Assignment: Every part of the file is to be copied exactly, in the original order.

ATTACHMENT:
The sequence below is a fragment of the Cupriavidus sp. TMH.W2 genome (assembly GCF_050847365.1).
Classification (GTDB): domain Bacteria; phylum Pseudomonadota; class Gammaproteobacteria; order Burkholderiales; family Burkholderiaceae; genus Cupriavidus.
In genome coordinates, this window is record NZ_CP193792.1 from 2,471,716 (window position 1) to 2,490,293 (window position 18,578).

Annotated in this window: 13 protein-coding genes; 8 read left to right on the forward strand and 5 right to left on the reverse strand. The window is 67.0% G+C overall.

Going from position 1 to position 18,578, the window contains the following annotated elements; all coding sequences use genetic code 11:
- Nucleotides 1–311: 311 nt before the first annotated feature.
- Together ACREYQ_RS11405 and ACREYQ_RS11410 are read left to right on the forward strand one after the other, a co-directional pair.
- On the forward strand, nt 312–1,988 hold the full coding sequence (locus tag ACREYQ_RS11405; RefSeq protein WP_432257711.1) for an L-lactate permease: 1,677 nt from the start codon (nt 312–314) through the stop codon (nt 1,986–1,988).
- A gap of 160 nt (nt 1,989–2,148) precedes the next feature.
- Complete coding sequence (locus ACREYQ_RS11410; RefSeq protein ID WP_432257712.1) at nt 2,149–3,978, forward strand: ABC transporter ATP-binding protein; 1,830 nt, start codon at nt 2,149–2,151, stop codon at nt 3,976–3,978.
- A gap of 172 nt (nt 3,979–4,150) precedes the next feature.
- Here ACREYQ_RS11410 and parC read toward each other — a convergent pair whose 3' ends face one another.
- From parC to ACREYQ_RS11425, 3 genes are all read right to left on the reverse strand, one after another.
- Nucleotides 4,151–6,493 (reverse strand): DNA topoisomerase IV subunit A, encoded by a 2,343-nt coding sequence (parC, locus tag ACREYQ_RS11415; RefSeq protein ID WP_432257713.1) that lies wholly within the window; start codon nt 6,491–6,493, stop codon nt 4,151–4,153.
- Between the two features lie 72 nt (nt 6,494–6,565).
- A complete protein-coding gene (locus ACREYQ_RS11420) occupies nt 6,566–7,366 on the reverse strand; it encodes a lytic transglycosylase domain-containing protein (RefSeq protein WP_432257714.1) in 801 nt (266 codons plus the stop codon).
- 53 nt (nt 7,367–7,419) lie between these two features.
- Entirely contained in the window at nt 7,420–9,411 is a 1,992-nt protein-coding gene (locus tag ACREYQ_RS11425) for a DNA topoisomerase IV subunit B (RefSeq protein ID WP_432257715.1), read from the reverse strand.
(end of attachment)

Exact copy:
The sequence below is a fragment of the Cupriavidus sp. TMH.W2 genome (assembly GCF_050847365.1).
Classification (GTDB): domain Bacteria; phylum Pseudomonadota; class Gammaproteobacteria; order Burkholderiales; family Burkholderiaceae; genus Cupriavidus.
In genome coordinates, this window is record NZ_CP193792.1 from 2,471,716 (window position 1) to 2,490,293 (window position 18,578).

Annotated in this window: 13 protein-coding genes; 8 read left to right on the forward strand and 5 right to left on the reverse strand. The window is 67.0% G+C overall.

Going from position 1 to position 18,578, the window contains the following annotated elements; all coding sequences use genetic code 11:
- Nucleotides 1–311: 311 nt before the first annotated feature.
- Together ACREYQ_RS11405 and ACREYQ_RS11410 are read left to right on the forward strand one after the other, a co-directional pair.
- On the forward strand, nt 312–1,988 hold the full coding sequence (locus tag ACREYQ_RS11405; RefSeq protein WP_432257711.1) for an L-lactate permease: 1,677 nt from the start codon (nt 312–314) through the stop codon (nt 1,986–1,988).
- A gap of 160 nt (nt 1,989–2,148) precedes the next feature.
- Complete coding sequence (locus ACREYQ_RS11410; RefSeq protein ID WP_432257712.1) at nt 2,149–3,978, forward strand: ABC transporter ATP-binding protein; 1,830 nt, start codon at nt 2,149–2,151, stop codon at nt 3,976–3,978.
- A gap of 172 nt (nt 3,979–4,150) precedes the next feature.
- Here ACREYQ_RS11410 and parC read toward each other — a convergent pair whose 3' ends face one another.
- From parC to ACREYQ_RS11425, 3 genes are all read right to left on the reverse strand, one after another.
- Nucleotides 4,151–6,493 (reverse strand): DNA topoisomerase IV subunit A, encoded by a 2,343-nt coding sequence (parC, locus tag ACREYQ_RS11415; RefSeq protein ID WP_432257713.1) that lies wholly within the window; start codon nt 6,491–6,493, stop codon nt 4,151–4,153.
- Between the two features lie 72 nt (nt 6,494–6,565).
- A complete protein-coding gene (locus ACREYQ_RS11420) occupies nt 6,566–7,366 on the reverse strand; it encodes a lytic transglycosylase domain-containing protein (RefSeq protein WP_432257714.1) in 801 nt (266 codons plus the stop codon).
- 53 nt (nt 7,367–7,419) lie between these two features.
- Entirely contained in the window at nt 7,420–9,411 is a 1,992-nt protein-coding gene (locus tag ACREYQ_RS11425) for a DNA topoisomerase IV subunit B (RefSeq protein ID WP_432257715.1), read from the reverse strand.